There was no point in even considering localizing a proprietary
operating system because the benefits of that would flow to the company
and not the community. [Even if we did want to localize the proprietary
operating system, who would entertain a bunch of geeks like us?]

Today, Linux and open source software like the Open Office word
processing suite are available in all major Indian languages thanks to
the work of dedicated volunteers across the country and support from
government organizations like CDAC and the TDIL group at Department of
Information Technology. Red Hat has incorporated five Indian languages—
Hindi, Tamil, Gujarati, Punjabi and Bangla—in its flagship software, Red
Hat Enterprise Linux v4 and eight more languages will be supported. The
localized language interfaces are now being deployed in panchayati raj,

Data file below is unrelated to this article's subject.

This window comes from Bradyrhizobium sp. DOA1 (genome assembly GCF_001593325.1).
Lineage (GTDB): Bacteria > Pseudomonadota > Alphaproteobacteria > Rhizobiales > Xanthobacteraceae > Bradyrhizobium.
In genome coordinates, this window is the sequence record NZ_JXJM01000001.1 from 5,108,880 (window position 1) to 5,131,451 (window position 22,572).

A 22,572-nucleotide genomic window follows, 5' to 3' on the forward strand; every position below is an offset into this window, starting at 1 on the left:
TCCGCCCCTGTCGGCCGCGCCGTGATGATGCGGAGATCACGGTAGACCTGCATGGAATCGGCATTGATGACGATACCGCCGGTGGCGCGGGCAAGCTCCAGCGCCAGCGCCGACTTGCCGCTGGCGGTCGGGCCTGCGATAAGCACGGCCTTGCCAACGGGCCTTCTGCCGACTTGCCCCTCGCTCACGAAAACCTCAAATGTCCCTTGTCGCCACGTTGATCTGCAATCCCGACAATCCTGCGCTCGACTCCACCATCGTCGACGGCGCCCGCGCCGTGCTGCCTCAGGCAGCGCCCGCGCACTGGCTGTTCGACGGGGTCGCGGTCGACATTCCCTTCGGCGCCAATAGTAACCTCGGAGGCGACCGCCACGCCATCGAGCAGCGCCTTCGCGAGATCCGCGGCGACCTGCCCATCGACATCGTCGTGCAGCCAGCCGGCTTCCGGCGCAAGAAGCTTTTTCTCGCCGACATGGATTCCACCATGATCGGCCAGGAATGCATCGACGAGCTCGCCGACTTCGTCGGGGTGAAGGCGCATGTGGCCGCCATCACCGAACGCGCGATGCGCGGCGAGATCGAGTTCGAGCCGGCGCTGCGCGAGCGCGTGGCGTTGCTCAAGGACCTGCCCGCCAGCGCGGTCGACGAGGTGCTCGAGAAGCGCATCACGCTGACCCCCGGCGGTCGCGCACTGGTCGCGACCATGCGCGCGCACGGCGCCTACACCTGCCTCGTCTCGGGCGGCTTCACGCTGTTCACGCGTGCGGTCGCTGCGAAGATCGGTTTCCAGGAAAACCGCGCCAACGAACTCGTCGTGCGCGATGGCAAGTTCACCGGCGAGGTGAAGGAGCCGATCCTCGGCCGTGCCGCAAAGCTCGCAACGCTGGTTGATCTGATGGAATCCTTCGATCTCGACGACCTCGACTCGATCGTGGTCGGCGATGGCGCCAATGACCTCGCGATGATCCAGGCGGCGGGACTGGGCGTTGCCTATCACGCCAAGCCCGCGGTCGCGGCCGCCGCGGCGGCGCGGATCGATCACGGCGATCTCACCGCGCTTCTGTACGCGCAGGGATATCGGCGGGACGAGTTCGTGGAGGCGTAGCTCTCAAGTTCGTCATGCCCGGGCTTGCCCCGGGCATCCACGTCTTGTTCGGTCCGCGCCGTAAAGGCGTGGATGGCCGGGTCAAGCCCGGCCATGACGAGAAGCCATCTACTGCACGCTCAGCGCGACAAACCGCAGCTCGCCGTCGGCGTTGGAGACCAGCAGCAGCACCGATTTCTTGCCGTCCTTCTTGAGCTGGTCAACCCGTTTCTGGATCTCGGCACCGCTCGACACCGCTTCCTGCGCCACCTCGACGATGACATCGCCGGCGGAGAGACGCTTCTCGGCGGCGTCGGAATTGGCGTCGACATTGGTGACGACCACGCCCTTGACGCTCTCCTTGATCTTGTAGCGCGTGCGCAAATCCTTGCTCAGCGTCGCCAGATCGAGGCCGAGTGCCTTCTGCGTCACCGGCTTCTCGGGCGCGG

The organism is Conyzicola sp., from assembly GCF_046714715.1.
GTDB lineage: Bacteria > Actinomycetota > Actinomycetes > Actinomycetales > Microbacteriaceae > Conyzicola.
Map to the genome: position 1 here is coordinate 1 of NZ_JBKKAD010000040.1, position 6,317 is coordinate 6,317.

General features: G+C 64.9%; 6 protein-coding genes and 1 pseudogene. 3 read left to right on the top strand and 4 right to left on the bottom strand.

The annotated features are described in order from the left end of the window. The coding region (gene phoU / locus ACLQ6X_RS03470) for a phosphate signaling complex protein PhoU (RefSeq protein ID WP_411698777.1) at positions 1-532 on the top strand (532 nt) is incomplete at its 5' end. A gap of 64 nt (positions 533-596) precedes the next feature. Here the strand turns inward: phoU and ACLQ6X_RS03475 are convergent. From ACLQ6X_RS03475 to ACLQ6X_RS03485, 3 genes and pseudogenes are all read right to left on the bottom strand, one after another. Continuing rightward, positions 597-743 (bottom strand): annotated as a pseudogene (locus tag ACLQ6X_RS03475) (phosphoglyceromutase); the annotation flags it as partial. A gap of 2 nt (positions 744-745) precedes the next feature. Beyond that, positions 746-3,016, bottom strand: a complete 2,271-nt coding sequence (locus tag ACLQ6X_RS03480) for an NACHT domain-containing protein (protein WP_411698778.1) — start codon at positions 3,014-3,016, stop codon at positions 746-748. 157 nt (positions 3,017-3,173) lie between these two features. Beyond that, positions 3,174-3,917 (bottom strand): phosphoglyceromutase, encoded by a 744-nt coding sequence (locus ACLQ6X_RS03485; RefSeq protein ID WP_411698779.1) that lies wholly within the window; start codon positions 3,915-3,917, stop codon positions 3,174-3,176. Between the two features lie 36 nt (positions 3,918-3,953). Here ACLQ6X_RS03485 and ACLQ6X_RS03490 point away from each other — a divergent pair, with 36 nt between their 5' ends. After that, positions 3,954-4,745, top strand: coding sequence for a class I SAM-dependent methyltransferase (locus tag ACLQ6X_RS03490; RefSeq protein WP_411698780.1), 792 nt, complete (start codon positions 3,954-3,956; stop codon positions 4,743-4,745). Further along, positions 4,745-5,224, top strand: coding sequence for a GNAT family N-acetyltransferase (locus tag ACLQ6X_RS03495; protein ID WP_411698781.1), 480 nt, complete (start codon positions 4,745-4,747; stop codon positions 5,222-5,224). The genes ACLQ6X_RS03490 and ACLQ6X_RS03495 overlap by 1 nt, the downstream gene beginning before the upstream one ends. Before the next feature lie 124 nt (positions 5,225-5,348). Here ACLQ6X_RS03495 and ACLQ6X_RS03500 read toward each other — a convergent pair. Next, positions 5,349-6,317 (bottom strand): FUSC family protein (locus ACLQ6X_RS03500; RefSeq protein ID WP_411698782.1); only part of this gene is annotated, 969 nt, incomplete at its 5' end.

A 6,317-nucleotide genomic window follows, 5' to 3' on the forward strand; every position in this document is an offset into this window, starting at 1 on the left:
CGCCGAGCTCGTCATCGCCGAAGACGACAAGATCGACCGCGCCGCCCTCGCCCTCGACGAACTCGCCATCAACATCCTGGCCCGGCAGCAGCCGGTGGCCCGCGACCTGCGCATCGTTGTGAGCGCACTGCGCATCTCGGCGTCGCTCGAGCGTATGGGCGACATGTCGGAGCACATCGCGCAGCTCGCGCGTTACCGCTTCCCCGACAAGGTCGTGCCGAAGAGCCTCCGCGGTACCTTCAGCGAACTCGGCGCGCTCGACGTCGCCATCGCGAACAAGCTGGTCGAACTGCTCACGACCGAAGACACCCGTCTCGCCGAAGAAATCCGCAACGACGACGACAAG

rural development, education and other e-government deployments and
helping take IT to the masses. Within the next five years, we will see a
profusion of web sites, search engines, blogs, social networking sites—
in other words, an entire ecosystem—evolve around Indian language
computing.

Looking back, I am struck by the irony of it all. It took an American
coming from halfway across the world to open my eyes to the need for
computing in Indian languages! Such is life.

This work is released under the Creative Commons Attribution Non-commercial Share Alike license and can be freely reproduced. See www.creativecommons.org